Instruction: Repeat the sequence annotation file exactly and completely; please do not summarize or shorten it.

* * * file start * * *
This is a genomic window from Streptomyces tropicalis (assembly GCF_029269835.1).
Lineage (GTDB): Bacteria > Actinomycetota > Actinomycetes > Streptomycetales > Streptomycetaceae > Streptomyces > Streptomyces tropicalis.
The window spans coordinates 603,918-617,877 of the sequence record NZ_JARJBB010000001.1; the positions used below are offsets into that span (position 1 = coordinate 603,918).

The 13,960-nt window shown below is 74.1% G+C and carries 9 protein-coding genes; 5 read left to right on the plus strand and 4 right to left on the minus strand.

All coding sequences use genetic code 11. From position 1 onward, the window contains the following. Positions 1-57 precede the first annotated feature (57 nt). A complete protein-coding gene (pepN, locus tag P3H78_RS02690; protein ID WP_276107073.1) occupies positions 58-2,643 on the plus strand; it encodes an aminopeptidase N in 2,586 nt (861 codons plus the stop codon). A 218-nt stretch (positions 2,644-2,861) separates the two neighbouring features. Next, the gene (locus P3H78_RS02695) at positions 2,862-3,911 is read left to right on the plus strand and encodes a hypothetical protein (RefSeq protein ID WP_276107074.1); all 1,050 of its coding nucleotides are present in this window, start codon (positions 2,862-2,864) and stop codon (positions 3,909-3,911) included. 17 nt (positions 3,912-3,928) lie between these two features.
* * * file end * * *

This is a genomic window from Streptomyces tropicalis (assembly GCF_029269835.1).
Lineage (GTDB): Bacteria > Actinomycetota > Actinomycetes > Streptomycetales > Streptomycetaceae > Streptomyces > Streptomyces tropicalis.
The window spans coordinates 603,918-617,877 of the sequence record NZ_JARJBB010000001.1; the positions used below are offsets into that span (position 1 = coordinate 603,918).

The 13,960-nt window shown below is 74.1% G+C and carries 9 protein-coding genes; 5 read left to right on the plus strand and 4 right to left on the minus strand.

All coding sequences use genetic code 11. From position 1 onward, the window contains the following. Positions 1-57 precede the first annotated feature (57 nt). A complete protein-coding gene (pepN, locus tag P3H78_RS02690; protein ID WP_276107073.1) occupies positions 58-2,643 on the plus strand; it encodes an aminopeptidase N in 2,586 nt (861 codons plus the stop codon). A 218-nt stretch (positions 2,644-2,861) separates the two neighbouring features. Next, the gene (locus P3H78_RS02695) at positions 2,862-3,911 is read left to right on the plus strand and encodes a hypothetical protein (RefSeq protein ID WP_276107074.1); all 1,050 of its coding nucleotides are present in this window, start codon (positions 2,862-2,864) and stop codon (positions 3,909-3,911) included. 17 nt (positions 3,912-3,928) lie between these two features.